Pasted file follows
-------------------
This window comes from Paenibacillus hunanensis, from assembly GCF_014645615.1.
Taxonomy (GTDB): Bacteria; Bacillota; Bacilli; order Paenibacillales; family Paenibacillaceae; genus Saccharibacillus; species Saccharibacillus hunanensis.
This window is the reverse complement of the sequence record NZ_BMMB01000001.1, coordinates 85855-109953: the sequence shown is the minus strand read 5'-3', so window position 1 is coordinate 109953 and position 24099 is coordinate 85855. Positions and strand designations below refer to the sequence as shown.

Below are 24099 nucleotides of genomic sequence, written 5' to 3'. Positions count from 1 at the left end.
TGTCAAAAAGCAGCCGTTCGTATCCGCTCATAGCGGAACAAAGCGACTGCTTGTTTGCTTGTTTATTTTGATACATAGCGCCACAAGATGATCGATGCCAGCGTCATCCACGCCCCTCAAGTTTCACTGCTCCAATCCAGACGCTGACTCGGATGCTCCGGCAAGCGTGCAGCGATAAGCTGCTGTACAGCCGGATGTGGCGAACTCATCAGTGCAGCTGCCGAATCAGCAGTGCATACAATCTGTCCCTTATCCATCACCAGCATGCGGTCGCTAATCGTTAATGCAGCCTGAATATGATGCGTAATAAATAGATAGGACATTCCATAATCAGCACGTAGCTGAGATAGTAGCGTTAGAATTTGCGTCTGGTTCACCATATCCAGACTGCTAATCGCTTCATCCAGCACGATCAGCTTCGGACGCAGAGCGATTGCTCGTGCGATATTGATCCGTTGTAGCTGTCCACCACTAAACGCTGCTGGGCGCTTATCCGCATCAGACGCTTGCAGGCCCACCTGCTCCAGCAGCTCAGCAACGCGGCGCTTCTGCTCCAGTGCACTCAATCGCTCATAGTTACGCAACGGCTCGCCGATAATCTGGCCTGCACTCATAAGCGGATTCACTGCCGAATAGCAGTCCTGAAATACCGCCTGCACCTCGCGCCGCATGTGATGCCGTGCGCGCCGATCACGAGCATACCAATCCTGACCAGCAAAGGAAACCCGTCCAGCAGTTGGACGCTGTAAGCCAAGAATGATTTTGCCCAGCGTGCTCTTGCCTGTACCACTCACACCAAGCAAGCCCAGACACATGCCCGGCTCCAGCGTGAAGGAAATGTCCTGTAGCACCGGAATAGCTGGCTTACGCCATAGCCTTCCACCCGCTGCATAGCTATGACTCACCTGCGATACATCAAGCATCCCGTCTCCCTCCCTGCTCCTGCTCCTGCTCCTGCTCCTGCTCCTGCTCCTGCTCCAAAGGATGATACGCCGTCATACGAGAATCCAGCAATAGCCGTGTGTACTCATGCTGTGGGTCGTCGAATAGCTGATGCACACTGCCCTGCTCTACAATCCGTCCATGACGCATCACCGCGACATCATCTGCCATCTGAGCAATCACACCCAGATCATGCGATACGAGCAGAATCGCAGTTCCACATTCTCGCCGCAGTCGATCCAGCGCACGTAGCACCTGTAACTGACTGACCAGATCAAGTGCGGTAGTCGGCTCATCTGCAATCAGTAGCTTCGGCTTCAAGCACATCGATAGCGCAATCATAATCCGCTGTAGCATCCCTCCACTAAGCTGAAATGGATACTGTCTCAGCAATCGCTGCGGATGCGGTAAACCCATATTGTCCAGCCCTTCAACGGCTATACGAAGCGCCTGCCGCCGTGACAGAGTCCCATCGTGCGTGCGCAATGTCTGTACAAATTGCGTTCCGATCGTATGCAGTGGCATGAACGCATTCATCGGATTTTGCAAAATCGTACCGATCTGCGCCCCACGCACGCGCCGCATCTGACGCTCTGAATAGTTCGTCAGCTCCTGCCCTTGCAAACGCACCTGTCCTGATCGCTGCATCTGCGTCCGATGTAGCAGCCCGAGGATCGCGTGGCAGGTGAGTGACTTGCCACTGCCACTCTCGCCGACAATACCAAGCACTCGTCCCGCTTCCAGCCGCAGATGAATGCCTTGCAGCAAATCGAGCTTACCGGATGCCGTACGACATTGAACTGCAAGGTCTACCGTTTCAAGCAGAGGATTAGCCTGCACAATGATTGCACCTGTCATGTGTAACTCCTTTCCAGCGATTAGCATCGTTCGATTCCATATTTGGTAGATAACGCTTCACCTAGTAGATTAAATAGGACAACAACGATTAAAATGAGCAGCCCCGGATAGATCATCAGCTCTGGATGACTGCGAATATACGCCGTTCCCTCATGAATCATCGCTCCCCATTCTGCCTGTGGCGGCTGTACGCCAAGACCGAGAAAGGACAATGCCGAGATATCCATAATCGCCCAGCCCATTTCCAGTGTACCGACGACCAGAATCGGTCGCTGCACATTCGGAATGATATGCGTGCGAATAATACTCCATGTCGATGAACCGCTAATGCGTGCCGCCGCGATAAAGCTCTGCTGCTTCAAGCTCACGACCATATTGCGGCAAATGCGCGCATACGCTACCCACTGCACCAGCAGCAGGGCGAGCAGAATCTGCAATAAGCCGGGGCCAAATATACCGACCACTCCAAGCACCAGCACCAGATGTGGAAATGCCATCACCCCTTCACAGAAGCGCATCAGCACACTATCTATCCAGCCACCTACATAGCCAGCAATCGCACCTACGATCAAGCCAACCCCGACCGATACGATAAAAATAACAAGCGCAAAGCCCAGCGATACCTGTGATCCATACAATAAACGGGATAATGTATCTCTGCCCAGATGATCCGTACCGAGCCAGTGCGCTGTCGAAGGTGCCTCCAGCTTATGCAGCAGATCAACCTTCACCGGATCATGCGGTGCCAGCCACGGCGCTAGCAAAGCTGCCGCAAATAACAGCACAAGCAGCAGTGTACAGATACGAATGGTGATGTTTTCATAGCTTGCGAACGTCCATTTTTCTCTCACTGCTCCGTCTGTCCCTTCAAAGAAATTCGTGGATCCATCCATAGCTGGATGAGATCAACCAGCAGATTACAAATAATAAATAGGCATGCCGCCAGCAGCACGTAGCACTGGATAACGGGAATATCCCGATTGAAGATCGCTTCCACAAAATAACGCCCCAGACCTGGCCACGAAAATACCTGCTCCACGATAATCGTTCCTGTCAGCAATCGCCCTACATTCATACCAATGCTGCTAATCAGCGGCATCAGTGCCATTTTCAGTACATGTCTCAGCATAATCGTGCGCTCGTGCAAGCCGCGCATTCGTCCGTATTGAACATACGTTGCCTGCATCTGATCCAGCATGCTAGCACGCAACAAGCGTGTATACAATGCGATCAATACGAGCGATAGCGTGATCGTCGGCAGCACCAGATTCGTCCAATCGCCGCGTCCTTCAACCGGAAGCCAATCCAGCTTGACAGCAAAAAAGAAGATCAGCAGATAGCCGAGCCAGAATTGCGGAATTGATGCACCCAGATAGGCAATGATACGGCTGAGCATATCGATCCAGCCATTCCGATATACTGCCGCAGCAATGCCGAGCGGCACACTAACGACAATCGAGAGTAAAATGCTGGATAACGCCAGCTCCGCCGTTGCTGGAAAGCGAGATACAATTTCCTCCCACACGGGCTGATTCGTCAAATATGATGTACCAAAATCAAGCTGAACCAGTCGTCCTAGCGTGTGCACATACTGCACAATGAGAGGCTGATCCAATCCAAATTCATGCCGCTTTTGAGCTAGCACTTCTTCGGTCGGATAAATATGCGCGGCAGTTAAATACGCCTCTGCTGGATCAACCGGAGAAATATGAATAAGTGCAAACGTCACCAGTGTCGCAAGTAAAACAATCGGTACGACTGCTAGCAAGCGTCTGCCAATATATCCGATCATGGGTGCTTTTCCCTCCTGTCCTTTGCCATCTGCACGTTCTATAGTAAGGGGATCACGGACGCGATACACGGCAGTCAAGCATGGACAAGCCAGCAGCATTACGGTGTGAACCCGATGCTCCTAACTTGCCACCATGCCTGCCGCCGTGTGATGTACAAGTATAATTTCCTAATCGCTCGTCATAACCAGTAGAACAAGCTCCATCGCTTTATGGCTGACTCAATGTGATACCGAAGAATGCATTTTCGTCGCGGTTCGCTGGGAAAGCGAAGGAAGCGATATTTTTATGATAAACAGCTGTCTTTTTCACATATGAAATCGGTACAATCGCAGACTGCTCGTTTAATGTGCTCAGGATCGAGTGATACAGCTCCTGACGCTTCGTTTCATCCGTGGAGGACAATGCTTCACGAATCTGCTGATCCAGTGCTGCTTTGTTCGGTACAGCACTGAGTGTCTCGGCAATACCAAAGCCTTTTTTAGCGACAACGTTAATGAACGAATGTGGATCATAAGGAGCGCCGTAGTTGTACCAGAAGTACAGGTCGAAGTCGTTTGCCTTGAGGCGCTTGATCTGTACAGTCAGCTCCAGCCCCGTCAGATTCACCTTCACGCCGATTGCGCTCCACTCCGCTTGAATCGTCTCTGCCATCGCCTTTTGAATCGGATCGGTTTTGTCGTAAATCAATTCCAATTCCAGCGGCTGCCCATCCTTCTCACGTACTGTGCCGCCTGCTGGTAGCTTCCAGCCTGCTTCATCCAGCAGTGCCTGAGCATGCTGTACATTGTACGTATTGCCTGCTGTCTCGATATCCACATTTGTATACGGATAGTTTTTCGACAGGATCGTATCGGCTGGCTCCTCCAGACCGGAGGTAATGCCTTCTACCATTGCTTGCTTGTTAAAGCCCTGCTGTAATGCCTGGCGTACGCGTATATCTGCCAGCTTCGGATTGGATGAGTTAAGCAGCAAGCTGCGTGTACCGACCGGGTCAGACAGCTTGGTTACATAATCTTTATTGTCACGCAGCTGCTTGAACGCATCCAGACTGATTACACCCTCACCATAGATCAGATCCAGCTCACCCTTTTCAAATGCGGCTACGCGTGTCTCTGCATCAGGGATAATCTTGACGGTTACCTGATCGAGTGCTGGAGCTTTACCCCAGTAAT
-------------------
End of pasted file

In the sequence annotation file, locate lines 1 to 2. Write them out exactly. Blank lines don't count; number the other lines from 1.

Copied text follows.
This window comes from Paenibacillus hunanensis, from assembly GCF_014645615.1.
Taxonomy (GTDB): Bacteria; Bacillota; Bacilli; order Paenibacillales; family Paenibacillaceae; genus Saccharibacillus; species Saccharibacillus hunanensis.